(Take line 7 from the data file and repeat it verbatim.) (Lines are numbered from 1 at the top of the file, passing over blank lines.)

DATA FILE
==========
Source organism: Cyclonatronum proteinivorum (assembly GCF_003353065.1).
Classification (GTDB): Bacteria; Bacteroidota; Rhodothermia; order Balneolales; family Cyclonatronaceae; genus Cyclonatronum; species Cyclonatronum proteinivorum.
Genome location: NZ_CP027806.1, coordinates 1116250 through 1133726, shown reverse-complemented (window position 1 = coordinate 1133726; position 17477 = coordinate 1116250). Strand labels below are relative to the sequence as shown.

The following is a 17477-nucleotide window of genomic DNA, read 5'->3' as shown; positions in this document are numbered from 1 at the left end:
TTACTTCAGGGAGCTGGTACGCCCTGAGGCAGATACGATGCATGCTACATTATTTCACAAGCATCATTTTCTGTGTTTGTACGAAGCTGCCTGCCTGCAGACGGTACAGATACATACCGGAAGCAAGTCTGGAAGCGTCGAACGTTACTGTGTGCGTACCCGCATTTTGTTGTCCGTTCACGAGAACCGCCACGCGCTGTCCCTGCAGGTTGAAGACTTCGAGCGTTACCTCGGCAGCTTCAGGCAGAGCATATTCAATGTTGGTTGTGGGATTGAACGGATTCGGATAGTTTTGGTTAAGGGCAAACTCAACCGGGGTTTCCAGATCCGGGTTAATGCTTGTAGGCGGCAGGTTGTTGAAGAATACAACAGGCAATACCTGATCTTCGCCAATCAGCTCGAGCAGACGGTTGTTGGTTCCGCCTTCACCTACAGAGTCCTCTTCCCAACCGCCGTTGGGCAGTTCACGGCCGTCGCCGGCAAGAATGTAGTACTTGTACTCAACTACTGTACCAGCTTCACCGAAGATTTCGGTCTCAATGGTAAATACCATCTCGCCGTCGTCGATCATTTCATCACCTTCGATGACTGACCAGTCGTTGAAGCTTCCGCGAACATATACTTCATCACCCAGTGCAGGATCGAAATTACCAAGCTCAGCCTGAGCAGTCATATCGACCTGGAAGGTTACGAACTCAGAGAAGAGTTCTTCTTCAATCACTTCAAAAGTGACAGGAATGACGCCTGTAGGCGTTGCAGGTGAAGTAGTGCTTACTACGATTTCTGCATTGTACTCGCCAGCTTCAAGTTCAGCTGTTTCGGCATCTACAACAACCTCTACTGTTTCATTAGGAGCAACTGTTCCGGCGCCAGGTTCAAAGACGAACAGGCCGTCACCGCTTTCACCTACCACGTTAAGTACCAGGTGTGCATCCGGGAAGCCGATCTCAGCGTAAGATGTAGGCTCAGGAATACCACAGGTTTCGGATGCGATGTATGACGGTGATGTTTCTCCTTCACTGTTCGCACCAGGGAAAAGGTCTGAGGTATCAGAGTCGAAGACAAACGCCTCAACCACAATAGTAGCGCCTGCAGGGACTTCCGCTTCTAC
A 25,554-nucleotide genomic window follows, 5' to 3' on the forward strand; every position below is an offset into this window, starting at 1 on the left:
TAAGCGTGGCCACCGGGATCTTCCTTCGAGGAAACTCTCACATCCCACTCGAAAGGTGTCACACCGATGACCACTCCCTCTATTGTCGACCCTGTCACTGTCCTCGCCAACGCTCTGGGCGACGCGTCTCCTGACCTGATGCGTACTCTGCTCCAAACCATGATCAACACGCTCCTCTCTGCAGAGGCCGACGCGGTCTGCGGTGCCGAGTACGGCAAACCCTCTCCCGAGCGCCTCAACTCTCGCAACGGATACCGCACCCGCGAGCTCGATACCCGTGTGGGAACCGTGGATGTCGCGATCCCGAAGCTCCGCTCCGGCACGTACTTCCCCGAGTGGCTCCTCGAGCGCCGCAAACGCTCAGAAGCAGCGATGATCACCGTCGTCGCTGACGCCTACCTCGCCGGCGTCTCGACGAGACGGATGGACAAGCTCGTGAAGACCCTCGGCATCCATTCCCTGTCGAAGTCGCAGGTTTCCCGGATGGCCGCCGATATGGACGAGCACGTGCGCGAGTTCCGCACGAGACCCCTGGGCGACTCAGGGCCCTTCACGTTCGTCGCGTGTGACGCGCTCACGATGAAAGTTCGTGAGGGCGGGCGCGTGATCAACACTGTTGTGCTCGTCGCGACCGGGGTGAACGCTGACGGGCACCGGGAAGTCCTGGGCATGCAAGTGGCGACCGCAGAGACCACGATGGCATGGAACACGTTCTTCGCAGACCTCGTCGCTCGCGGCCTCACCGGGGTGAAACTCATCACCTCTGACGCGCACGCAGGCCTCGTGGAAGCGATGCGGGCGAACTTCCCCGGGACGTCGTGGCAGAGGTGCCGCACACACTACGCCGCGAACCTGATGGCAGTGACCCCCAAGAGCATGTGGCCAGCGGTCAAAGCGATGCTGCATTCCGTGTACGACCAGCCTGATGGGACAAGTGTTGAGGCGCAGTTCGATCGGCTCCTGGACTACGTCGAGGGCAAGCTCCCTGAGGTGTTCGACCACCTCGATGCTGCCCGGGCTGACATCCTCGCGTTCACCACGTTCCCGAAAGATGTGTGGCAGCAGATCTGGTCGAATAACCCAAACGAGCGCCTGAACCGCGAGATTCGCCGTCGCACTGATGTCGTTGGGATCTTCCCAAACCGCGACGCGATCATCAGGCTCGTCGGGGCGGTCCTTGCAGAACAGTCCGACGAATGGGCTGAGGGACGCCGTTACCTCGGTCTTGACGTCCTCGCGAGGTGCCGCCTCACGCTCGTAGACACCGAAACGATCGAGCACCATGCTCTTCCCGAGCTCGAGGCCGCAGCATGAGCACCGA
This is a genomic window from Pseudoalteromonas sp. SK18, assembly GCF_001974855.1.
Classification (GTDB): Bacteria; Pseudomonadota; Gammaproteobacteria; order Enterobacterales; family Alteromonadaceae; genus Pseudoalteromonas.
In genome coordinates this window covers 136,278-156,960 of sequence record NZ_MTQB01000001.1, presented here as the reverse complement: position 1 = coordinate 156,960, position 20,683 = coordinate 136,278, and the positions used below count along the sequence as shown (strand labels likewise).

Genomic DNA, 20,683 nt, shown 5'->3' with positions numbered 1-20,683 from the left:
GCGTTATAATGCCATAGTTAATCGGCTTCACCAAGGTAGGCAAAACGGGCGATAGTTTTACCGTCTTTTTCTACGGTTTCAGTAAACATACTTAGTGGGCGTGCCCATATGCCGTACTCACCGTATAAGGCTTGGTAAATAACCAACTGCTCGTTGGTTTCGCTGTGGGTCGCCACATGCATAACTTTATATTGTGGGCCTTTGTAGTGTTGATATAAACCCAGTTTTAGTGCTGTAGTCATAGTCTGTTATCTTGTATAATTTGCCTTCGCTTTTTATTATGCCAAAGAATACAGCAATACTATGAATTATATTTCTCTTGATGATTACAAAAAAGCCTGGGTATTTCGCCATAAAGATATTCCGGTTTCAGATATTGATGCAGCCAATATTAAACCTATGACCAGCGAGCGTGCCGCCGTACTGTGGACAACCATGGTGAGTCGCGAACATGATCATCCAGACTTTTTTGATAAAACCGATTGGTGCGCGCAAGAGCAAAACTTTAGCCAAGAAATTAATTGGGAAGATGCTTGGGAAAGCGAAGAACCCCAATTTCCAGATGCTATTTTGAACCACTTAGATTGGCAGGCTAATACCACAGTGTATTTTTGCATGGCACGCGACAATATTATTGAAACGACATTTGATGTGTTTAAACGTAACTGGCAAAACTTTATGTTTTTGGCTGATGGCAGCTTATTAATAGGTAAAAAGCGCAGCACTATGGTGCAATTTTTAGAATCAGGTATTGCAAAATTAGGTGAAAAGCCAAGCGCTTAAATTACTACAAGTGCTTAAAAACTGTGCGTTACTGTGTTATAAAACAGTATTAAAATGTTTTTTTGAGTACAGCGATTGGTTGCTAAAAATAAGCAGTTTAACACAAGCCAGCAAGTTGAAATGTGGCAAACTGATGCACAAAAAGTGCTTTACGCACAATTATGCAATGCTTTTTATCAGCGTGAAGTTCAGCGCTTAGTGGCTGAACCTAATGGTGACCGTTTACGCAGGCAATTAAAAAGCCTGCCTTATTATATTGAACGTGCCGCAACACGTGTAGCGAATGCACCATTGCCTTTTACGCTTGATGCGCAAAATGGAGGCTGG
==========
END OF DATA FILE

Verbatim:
TAAGCGTGGCCACCGGGATCTTCCTTCGAGGAAACTCTCACATCCCACTCGAAAGGTGTCACACCGATGACCACTCCCTCTATTGTCGACCCTGTCACTGTCCTCGCCAACGCTCTGGGCGACGCGTCTCCTGACCTGATGCGTACTCTGCTCCAAACCATGATCAACACGCTCCTCTCTGCAGAGGCCGACGCGGTCTGCGGTGCCGAGTACGGCAAACCCTCTCCCGAGCGCCTCAACTCTCGCAACGGATACCGCACCCGCGAGCTCGATACCCGTGTGGGAACCGTGGATGTCGCGATCCCGAAGCTCCGCTCCGGCACGTACTTCCCCGAGTGGCTCCTCGAGCGCCGCAAACGCTCAGAAGCAGCGATGATCACCGTCGTCGCTGACGCCTACCTCGCCGGCGTCTCGACGAGACGGATGGACAAGCTCGTGAAGACCCTCGGCATCCATTCCCTGTCGAAGTCGCAGGTTTCCCGGATGGCCGCCGATATGGACGAGCACGTGCGCGAGTTCCGCACGAGACCCCTGGGCGACTCAGGGCCCTTCACGTTCGTCGCGTGTGACGCGCTCACGATGAAAGTTCGTGAGGGCGGGCGCGTGATCAACACTGTTGTGCTCGTCGCGACCGGGGTGAACGCTGACGGGCACCGGGAAGTCCTGGGCATGCAAGTGGCGACCGCAGAGACCACGATGGCATGGAACACGTTCTTCGCAGACCTCGTCGCTCGCGGCCTCACCGGGGTGAAACTCATCACCTCTGACGCGCACGCAGGCCTCGTGGAAGCGATGCGGGCGAACTTCCCCGGGACGTCGTGGCAGAGGTGCCGCACACACTACGCCGCGAACCTGATGGCAGTGACCCCCAAGAGCATGTGGCCAGCGGTCAAAGCGATGCTGCATTCCGTGTACGACCAGCCTGATGGGACAAGTGTTGAGGCGCAGTTCGATCGGCTCCTGGACTACGTCGAGGGCAAGCTCCCTGAGGTGTTCGACCACCTCGATGCTGCCCGGGCTGACATCCTCGCGTTCACCACGTTCCCGAAAGATGTGTGGCAGCAGATCTGGTCGAATAACCCAAACGAGCGCCTGAACCGCGAGATTCGCCGTCGCACTGATGTCGTTGGGATCTTCCCAAACCGCGACGCGATCATCAGGCTCGTCGGGGCGGTCCTTGCAGAACAGTCCGACGAATGGGCTGAGGGACGCCGTTACCTCGGTCTTGACGTCCTCGCGAGGTGCCGCCTCACGCTCGTAGACACCGAAACGATCGAGCACCATGCTCTTCCCGAGCTCGAGGCCGCAGCATGAGCACCGA